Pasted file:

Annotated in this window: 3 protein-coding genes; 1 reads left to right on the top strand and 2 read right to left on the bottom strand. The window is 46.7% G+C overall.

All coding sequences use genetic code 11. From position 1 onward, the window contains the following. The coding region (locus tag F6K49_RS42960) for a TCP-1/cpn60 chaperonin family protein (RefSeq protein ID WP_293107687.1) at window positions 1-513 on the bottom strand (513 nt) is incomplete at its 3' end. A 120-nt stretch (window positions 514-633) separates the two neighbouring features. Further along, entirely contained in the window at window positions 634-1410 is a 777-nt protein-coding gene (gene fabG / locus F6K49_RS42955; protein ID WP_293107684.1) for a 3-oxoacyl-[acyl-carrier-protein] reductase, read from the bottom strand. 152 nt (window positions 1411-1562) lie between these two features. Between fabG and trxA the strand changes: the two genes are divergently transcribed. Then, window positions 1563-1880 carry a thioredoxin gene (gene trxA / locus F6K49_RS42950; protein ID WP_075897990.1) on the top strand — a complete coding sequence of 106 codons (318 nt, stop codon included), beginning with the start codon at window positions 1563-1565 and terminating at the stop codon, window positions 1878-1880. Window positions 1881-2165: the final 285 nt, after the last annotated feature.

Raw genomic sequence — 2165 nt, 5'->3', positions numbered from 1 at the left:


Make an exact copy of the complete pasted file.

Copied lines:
Annotated in this window: 3 protein-coding genes; 1 reads left to right on the top strand and 2 read right to left on the bottom strand. The window is 46.7% G+C overall.

All coding sequences use genetic code 11. From position 1 onward, the window contains the following. The coding region (locus tag F6K49_RS42960) for a TCP-1/cpn60 chaperonin family protein (RefSeq protein ID WP_293107687.1) at window positions 1-513 on the bottom strand (513 nt) is incomplete at its 3' end. A 120-nt stretch (window positions 514-633) separates the two neighbouring features. Further along, entirely contained in the window at window positions 634-1410 is a 777-nt protein-coding gene (gene fabG / locus F6K49_RS42955; protein ID WP_293107684.1) for a 3-oxoacyl-[acyl-carrier-protein] reductase, read from the bottom strand. 152 nt (window positions 1411-1562) lie between these two features. Between fabG and trxA the strand changes: the two genes are divergently transcribed. Then, window positions 1563-1880 carry a thioredoxin gene (gene trxA / locus F6K49_RS42950; protein ID WP_075897990.1) on the top strand — a complete coding sequence of 106 codons (318 nt, stop codon included), beginning with the start codon at window positions 1563-1565 and terminating at the stop codon, window positions 1878-1880. Window positions 1881-2165: the final 285 nt, after the last annotated feature.

Raw genomic sequence — 2165 nt, 5'->3', positions numbered from 1 at the left: